Can You Hear Me?
Most foundries have some high noise areas requiring hearing protection. OSHA dictates employers have a hearing conservation program if employees are exposed to an 8-hour time-weighted average (TWA) at or above 85 dB(A), and then requires hearing protection be worn at or above a 90 dB(A) TWA. NIOSH recommended practices push those limits even lower, requiring a hearing conservation program at or above 80 dB(A) TWA, and hearing protection at or above 85 dBA TWA. An industrial hygienist or trained safety professional can measure noise levels with a noise dosimeter. A noise dosimeter is hung on representative employees and records noise levels throughout their shift, then calculates the TWA. Records of the results should be kept, and all employees notified of their results. An employer can also map noise levels in the facility and make hearing conservation decisions based on area noise levels. It can be helpful and cost effective to use a phone app to get an idea of where noise levels are high, so the IH professionals can be guided to potential trouble areas.
When noise levels are at or above 90 dB(A), you’ll need the following:
Annual audiograms—These hearing tests help track any hearing loss that may be occurring so the employer can intervene with better hearing protection devices and/or retraining. Audiograms should be administered by an occupational hearing conservationist (OHC), credentialed by the Council for Accreditation in Occupational Hearing Conservation (CAOHC). Audiograms can be done at clinics, in mobile vans, and in onsite sound reducing booths. The OHC should be supervised by an audiologist or medical doctor who is a CAOHC trained Professional Supervisor of Audiometric Monitoring Programs. New employees should have a baseline audiogram within six months of starting their high noise job unless a mobile test van is used, in which case the audiogram may be conducted within one year of starting in the job. Note that it’s in the employer’s best interest to get the baseline audiogram as soon as possible to document if a new employee arrives on the job with compromised hearing. OSHA requires employers to conduct baseline audiograms within six months of an employee’s first exposure at or above the action level, and employees may not refuse an audiogram. For this reason, some employers have found it is easiest to inform prospective employees audiograms are a condition of employment. Concerning employees who are legally deaf or have significantly impaired hearing, they also must receive baseline audiograms and must wear hearing protection where noise levels equal or exceed 90 dB(A) to preserve whatever hearing may remain.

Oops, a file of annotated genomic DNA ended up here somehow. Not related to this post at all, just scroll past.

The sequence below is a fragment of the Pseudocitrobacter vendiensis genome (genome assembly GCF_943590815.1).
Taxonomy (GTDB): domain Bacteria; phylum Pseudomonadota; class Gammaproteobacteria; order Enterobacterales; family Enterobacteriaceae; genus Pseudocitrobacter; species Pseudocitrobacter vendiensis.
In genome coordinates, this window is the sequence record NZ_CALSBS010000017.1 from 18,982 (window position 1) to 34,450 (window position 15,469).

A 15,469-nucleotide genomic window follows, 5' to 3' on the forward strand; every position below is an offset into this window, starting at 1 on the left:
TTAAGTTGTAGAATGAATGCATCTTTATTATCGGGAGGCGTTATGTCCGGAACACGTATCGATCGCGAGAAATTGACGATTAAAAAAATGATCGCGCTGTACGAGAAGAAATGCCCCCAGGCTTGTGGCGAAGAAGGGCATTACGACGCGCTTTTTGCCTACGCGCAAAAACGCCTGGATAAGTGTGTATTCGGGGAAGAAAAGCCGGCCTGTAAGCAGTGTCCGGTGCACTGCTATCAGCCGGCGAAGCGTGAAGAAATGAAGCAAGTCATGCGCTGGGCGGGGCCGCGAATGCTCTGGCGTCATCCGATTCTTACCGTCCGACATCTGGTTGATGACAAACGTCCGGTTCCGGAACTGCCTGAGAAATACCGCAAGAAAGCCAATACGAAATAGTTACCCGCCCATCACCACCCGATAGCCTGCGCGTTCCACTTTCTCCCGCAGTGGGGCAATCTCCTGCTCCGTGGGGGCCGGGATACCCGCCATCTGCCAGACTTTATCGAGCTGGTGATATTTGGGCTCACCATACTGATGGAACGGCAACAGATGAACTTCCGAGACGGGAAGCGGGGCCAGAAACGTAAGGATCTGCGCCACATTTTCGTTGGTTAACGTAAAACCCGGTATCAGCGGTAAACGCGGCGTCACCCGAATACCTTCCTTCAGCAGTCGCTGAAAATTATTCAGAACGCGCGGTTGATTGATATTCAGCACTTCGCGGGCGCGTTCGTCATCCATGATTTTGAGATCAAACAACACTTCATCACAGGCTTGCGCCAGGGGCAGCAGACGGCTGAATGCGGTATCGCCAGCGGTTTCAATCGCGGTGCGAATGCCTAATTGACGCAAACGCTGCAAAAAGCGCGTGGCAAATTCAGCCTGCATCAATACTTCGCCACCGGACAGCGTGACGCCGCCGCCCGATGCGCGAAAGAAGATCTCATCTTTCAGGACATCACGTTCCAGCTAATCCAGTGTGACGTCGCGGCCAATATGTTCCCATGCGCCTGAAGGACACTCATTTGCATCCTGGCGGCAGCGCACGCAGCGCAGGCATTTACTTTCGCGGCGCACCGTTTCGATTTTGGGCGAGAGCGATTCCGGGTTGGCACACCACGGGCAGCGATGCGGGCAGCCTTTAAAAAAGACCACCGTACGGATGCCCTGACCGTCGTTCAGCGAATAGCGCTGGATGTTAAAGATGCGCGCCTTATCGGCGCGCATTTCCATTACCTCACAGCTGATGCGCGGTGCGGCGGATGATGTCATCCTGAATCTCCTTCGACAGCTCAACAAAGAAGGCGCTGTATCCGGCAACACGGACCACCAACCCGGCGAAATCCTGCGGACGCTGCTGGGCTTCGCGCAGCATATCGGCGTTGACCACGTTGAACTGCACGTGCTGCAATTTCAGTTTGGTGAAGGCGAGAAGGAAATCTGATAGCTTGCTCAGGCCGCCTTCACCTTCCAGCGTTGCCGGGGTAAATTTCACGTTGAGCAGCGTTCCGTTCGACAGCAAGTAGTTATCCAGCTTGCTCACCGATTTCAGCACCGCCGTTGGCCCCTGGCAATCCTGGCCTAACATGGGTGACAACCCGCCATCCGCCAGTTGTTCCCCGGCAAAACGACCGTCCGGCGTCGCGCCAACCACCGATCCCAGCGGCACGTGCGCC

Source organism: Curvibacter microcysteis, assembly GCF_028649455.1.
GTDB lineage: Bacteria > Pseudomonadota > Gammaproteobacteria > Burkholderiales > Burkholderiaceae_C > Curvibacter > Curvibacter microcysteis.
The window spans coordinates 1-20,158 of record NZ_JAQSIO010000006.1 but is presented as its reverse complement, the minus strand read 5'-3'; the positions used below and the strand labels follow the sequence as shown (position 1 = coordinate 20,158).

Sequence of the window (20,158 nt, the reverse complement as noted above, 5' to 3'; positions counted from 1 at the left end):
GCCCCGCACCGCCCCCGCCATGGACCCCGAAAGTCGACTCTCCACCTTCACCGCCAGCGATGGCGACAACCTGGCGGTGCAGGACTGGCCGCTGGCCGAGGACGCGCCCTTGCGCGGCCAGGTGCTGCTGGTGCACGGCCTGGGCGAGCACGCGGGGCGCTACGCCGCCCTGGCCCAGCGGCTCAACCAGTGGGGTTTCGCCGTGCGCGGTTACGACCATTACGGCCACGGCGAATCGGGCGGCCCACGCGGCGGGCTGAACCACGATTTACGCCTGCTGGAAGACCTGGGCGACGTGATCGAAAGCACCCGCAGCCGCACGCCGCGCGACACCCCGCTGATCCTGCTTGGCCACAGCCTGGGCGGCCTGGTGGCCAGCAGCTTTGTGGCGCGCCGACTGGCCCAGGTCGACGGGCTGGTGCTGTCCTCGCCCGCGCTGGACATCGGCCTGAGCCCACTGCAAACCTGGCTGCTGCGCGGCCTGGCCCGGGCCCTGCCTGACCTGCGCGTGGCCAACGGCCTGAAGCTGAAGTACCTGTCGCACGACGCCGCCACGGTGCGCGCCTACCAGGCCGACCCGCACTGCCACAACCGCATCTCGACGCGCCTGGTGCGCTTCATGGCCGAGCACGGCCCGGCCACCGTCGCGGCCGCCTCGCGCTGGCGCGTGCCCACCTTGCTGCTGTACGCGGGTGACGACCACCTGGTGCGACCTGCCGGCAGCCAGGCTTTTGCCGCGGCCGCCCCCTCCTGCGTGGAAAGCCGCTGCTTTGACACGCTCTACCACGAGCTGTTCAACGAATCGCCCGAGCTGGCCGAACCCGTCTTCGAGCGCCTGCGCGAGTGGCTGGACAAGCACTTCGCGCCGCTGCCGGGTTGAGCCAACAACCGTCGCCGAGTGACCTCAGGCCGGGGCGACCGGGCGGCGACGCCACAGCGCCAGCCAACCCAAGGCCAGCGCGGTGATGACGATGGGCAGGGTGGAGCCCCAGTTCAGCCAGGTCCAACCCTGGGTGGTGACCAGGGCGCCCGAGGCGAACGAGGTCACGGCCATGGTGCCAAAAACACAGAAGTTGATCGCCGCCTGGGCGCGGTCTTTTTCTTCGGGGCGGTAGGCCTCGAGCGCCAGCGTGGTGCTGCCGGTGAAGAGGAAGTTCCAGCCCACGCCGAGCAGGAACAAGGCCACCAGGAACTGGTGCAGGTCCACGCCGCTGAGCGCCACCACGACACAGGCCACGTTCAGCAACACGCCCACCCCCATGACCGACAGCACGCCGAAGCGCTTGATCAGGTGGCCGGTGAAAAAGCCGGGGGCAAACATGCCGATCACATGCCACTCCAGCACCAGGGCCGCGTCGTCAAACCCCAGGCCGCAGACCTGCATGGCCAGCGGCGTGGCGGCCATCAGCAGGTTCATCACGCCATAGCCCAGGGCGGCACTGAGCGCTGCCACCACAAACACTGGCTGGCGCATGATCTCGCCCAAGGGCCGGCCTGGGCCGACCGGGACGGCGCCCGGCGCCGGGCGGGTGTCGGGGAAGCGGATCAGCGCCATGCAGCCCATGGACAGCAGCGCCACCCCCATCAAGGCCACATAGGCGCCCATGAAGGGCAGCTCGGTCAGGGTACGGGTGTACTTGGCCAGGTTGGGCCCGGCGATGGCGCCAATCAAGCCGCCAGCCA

Follow-up procedures for problem audiograms—A loss of hearing averaging 10 decibels or more relative to the baseline test (in certain pitches in one or both ears) is known as a standard threshold shift (STS). If the annual audiogram shows a STS the employee may be retested within 30 days to determine whether the shift is persistent. If the STS remains at the retest, then the audiogram may be reviewed by an audiologist, otolaryngologist, or physician to determine work relatedness, which may also require a medical questionnaire or a visit to the doctor. If the STS is determined to be work related, it must be recorded on your OSHA 300 log.